15. shoobe01

    shoobe01 Member

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    Survivorship bias has strange causes. My favorite example of this is clothing. At a glance it might appear that everyone in the old days (pick your definition, can be 1850 or 1650...) was tiny because all the clothes and (when applicable) suits of armor are small. But that's just what survived.

    WHY are only the small ones still around? Well, until the last 50 years or so, clothes were not so disposable. Even the highest class folks would pass them on, rework them, sometimes for literally centuries for the most rarely worn and speciality items. But how do you rework clothes? Well, if resizing you can go down, but rarely up very far. Tiny people's clothes just... sit there. You can't modify them to fit someone else, so they are delightful research fodder as we can see what it was delivered and worn like in one era, without change. But don't be fooled by the size.

    Same for armor, as well. It was reworked to match threats and styles, but if you have a tiny cuirass, that cannot be stretched to fit someone larger so it just stays in the attic for 500 years.

    Similar with firearms. Many are modified, such as conversions to cartridges, and there are only few left behind unconverted. Often, I bet, that prized very old gun is unmodified not because it's great, but because it's terrible. Weird caliber, heavy, not that accurate, weird size or shape.

    We see very few pinfires because most of them were hard to switch to centerfire and the ammo is odd, so mass quantities of guns disappeared instead. We see very few air guns despite them being nearly ubiquitous for decades, because when firearm leapt ahead with better powder driving rifling, that took all the technology and smiths and parts with it. After a few more decades, those that fell into disrepair could not be fixed easily, and a store room or attic cleaning or two later, and they get tossed, so we have very few of something once very common.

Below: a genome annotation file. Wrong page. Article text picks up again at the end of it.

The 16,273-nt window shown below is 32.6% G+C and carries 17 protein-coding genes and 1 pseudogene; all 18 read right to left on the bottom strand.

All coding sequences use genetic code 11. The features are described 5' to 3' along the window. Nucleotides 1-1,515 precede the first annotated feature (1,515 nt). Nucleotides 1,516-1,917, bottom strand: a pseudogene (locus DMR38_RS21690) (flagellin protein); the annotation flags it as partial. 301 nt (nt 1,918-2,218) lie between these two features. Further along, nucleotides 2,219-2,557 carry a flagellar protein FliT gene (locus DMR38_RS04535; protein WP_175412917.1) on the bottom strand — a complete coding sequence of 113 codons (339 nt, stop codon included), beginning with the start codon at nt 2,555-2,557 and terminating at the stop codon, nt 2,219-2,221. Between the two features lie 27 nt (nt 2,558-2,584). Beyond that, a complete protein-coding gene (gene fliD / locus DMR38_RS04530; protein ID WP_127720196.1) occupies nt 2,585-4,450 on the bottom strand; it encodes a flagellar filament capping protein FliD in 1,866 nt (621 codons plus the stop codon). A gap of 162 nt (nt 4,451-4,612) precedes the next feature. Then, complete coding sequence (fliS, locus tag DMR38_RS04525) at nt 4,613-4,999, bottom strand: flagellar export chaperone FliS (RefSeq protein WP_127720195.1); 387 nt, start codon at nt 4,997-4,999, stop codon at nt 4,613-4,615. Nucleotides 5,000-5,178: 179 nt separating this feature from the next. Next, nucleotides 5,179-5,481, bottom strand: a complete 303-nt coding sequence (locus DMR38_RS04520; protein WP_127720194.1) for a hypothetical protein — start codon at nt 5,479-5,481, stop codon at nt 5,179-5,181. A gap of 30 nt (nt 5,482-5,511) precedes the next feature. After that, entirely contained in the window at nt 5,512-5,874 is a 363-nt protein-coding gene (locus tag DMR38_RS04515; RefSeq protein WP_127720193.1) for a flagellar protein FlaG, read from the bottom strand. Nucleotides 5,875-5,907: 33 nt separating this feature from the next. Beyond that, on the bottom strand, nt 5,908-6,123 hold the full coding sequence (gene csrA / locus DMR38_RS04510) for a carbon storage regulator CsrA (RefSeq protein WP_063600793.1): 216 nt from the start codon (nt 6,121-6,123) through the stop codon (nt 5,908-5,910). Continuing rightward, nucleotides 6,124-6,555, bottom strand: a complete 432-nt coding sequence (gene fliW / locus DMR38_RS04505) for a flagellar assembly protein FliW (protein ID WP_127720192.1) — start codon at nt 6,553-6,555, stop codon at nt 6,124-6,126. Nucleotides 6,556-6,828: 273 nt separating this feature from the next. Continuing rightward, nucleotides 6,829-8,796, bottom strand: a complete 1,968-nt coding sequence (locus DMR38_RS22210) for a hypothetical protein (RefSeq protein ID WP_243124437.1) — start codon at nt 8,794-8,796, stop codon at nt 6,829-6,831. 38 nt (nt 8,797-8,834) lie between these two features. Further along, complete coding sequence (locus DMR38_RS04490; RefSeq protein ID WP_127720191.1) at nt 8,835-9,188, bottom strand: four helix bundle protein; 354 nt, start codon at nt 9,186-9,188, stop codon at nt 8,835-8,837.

16. shoobe01

    shoobe01 Member

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    This. A notable one nearby is the National World War 1 Museum. Huge collection including artillery, machine guns, etc. More or less all functional and huge number on display. When it opened you could touch the artillery and yeah, firing pins and all. Smuggle a 75 shell in and you could put a big hole in the museum.

    They do this in large measure by regular (like, weekly!) visits by ATF. They monitor /everything/ and at least tacitly sign off on even things like display cases, to help assure that no one can smash-and-grab an SMG.

    I know others (USAF museum) go straight to disappointingly obvious rubber replicas almost everywhere, whereas seriously gun law places like small regimental museums in England and Scotland have live guns also. Seems to be a lot what each museum wants to put up with re: paperwork. Many have too little staff, too little funding so go the easy route to nothing regulated so less paperwork.
     
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  17. CapnMac

    CapnMac Member

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    And, it's silly, too--as pointed out by several directors and curators. In all the history of all the firearms in all the museums, not a single one has been busted out of is case by a visitor (there have been a couple that walked out the back doors--but, that's a different issue).
    Given that musea are loathe to display live ammo with any of these items, the risk of mayhem is pretty insignificant.
     
  18. .455_Hunter

    .455_Hunter Member

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    I visited a Spanish military museum in Barcelona in 2000. I remember seeing actual holes drilled into cylinders/chamber areas of the display weapons. Kinda disgusting...
     
  19. Electrod47

    Electrod47 Member